Thursday, 10 August 2006

Barth on a budget

Do you want to get acquainted with the thought of Karl Barth, but don’t know where to begin? Do you want to start reading Barth, but are confined by a budget? If so, then this post is for you! (And, more specifically, I’ve written this post in response to a recent request.)

Here are two lists of recommended reading: first, a list of books by Barth, and then a list of books about Barth’s theology.

Books by Barth

Karl Barth, Evangelical Theology: An Introduction
A simple, straightforward, heart-warming discussion of what it means to practise “evangelical theology.”

Karl Barth, Dogmatics in Outline
This shouldn’t be mistaken for a summary of the Church Dogmatics (it is an exposition of the Apostles’ Creed, and it has no specific relationship to the Church Dogmatics). But it’s a very accessible introduction to Barth’s theology, and it contains some remarkably profound chapters (e.g. the chapter on creation).

Karl Barth, The Humanity of God
A modest little book, but a work that is important for understanding Barth’s mature theology and some of the ways in which his theology changed over time.

Karl Barth, Letters, 1961-1968
Barth was a prolific correspondent, and his letters make for delightful and humorous reading. The letters collected here offer unique insight into Barth’s personality, social context and acquaintances. There’s no better way to get a “feel” for Barth’s personality than to read his letters. (This book is out of print, but second-hand copies are readily available.)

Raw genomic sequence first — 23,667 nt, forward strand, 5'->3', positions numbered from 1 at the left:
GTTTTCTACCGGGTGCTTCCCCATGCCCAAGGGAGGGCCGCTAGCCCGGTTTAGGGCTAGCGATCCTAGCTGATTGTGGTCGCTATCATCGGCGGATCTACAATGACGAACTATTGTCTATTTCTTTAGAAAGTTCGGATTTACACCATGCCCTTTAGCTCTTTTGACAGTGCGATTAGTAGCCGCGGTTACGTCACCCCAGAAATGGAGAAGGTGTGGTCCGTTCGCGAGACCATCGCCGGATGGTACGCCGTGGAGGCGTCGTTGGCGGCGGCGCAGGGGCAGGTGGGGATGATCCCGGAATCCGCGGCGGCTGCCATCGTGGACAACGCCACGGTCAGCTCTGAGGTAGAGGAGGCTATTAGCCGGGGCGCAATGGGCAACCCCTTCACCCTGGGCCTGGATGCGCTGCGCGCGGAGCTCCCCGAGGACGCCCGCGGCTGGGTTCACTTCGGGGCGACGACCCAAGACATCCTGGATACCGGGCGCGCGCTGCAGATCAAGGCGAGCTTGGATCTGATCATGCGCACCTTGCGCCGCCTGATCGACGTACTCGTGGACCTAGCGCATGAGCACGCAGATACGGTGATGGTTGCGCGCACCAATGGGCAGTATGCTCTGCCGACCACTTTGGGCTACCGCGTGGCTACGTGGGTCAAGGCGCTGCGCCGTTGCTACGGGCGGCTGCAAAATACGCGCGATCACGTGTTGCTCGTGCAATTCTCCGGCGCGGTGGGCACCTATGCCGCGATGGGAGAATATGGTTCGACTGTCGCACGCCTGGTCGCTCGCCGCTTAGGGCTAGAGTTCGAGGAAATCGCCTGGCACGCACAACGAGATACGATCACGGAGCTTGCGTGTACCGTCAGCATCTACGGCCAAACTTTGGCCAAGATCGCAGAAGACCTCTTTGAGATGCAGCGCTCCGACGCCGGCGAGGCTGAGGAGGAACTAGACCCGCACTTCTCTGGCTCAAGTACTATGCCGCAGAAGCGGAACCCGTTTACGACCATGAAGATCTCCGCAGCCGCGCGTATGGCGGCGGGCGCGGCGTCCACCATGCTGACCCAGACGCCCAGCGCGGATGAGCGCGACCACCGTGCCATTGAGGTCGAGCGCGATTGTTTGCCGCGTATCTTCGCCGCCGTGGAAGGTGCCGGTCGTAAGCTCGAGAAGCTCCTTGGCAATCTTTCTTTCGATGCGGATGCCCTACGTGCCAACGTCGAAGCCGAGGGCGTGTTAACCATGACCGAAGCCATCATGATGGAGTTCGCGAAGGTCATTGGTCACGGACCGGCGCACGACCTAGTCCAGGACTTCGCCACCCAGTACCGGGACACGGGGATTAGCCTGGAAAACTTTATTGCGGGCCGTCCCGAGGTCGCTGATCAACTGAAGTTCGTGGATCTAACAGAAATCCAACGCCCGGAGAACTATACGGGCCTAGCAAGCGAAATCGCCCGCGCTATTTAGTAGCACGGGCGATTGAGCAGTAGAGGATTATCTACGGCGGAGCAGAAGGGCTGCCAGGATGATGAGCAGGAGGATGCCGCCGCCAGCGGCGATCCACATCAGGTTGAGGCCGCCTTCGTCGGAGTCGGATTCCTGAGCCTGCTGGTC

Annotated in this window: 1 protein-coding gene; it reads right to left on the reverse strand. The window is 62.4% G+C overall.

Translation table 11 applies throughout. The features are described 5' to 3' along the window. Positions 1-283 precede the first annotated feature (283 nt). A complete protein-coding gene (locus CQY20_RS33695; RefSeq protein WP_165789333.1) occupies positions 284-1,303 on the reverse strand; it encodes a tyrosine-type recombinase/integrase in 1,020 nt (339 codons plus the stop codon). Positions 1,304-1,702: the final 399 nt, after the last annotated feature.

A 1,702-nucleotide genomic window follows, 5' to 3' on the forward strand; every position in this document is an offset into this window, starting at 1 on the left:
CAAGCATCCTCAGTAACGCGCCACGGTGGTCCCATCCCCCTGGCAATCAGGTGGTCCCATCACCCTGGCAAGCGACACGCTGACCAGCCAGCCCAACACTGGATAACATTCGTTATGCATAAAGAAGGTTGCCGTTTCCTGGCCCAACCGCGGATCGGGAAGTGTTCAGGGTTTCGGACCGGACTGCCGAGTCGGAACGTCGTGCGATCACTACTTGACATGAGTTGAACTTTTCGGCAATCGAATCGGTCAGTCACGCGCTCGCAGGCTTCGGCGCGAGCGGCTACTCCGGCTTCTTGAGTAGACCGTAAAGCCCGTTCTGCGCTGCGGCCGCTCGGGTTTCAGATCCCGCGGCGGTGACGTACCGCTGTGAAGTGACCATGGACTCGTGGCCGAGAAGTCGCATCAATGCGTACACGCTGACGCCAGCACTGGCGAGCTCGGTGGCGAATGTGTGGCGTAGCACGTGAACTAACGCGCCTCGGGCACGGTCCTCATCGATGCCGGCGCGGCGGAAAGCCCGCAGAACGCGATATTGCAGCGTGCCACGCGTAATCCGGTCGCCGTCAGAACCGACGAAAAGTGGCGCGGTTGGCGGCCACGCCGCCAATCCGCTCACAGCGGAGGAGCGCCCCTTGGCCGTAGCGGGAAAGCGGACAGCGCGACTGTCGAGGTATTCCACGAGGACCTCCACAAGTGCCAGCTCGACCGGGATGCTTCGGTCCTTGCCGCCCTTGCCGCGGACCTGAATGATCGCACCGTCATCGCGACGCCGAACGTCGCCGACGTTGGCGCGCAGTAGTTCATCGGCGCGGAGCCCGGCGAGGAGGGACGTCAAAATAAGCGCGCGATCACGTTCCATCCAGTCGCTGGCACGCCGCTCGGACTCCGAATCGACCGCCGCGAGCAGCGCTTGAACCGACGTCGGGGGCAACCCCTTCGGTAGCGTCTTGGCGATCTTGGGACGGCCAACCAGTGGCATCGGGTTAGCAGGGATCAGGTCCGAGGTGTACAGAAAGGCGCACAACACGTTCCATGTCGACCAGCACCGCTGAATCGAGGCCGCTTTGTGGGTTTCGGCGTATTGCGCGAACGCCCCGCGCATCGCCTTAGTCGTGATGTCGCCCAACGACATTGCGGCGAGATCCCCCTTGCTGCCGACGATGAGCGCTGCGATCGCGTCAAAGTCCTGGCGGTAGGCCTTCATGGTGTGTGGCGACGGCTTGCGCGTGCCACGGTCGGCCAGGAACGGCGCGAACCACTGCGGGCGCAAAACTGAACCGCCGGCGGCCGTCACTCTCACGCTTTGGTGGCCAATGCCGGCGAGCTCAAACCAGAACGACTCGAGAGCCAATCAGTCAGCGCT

Karl Barth, The Göttingen Dogmatics, Vol. 1
One of the best ways to get acquainted with Barth’s thought is to read this volume (based on an early lecture-series from the 1920s), which was Barth’s first attempt at a full-scale dogmatics. Although Barth’s theology matured and developed in many ways, this early work offers a highly accessible, energetic account of some of Barth’s deepest and most radical concerns. (For instance, the chapter on the relationship between theology and preaching is crucial for understanding Barth’s whole theological project.)

Karl Barth, The Doctrine of Reconciliation
This is a cheap and attractive paperback reprint of the first section of Church Dogmatics IV/1 – and it’s one of the best and most beautiful parts of the entire Church Dogmatics. If you want a cheap and easy way to start reading the Church Dogmatics, this is a great way to begin.

Books about Barth

John Webster, Barth
This is by far the best short introduction to Barth. With clarity, conciseness and sharp insight, Webster introduces the main themes of Barth’s theology and summarises important controversies about the interpretation of Barth.

Eberhard Busch, The Great Passion: An Introduction to Karl Barth’s Theology
This is a brilliant introduction written by Barth’s former personal assistant. Busch draws together his unequalled knowledge of Barth’s personal life and his penetrating insight into the themes and structure of Barth’s theology.

John Webster (ed.), The Cambridge Companion to Karl Barth
A first-rate collection of essays by leading scholars and theologians. The only major shortcoming is that there is not enough specific focus on Barth’s biography; but this collection is very helpful for thinking about Barth’s relationship to the contemporary theological discussion.

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